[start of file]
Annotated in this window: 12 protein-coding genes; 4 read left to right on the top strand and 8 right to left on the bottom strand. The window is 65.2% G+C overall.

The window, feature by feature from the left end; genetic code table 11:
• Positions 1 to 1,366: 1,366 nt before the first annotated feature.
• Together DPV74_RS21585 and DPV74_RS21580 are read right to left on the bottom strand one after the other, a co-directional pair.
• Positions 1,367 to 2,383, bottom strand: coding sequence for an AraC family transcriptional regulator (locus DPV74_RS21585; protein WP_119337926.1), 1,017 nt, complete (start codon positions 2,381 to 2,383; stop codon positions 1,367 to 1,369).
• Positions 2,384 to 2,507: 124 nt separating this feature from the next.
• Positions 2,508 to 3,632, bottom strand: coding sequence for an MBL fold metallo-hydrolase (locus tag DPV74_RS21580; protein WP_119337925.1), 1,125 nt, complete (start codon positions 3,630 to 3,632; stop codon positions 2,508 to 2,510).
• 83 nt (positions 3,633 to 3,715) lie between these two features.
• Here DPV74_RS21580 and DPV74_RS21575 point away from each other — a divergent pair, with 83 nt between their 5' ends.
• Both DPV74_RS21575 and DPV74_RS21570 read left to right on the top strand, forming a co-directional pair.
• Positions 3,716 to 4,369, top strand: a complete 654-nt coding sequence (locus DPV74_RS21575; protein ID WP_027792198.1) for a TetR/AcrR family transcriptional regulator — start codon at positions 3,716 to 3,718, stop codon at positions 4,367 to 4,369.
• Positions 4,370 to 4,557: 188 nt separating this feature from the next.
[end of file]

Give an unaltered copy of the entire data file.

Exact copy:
Annotated in this window: 12 protein-coding genes; 4 read left to right on the top strand and 8 right to left on the bottom strand. The window is 65.2% G+C overall.

The window, feature by feature from the left end; genetic code table 11:
• Positions 1 to 1,366: 1,366 nt before the first annotated feature.
• Together DPV74_RS21585 and DPV74_RS21580 are read right to left on the bottom strand one after the other, a co-directional pair.
• Positions 1,367 to 2,383, bottom strand: coding sequence for an AraC family transcriptional regulator (locus DPV74_RS21585; protein WP_119337926.1), 1,017 nt, complete (start codon positions 2,381 to 2,383; stop codon positions 1,367 to 1,369).
• Positions 2,384 to 2,507: 124 nt separating this feature from the next.
• Positions 2,508 to 3,632, bottom strand: coding sequence for an MBL fold metallo-hydrolase (locus tag DPV74_RS21580; protein WP_119337925.1), 1,125 nt, complete (start codon positions 3,630 to 3,632; stop codon positions 2,508 to 2,510).
• 83 nt (positions 3,633 to 3,715) lie between these two features.
• Here DPV74_RS21580 and DPV74_RS21575 point away from each other — a divergent pair, with 83 nt between their 5' ends.
• Both DPV74_RS21575 and DPV74_RS21570 read left to right on the top strand, forming a co-directional pair.
• Positions 3,716 to 4,369, top strand: a complete 654-nt coding sequence (locus DPV74_RS21575; protein ID WP_027792198.1) for a TetR/AcrR family transcriptional regulator — start codon at positions 3,716 to 3,718, stop codon at positions 4,367 to 4,369.
• Positions 4,370 to 4,557: 188 nt separating this feature from the next.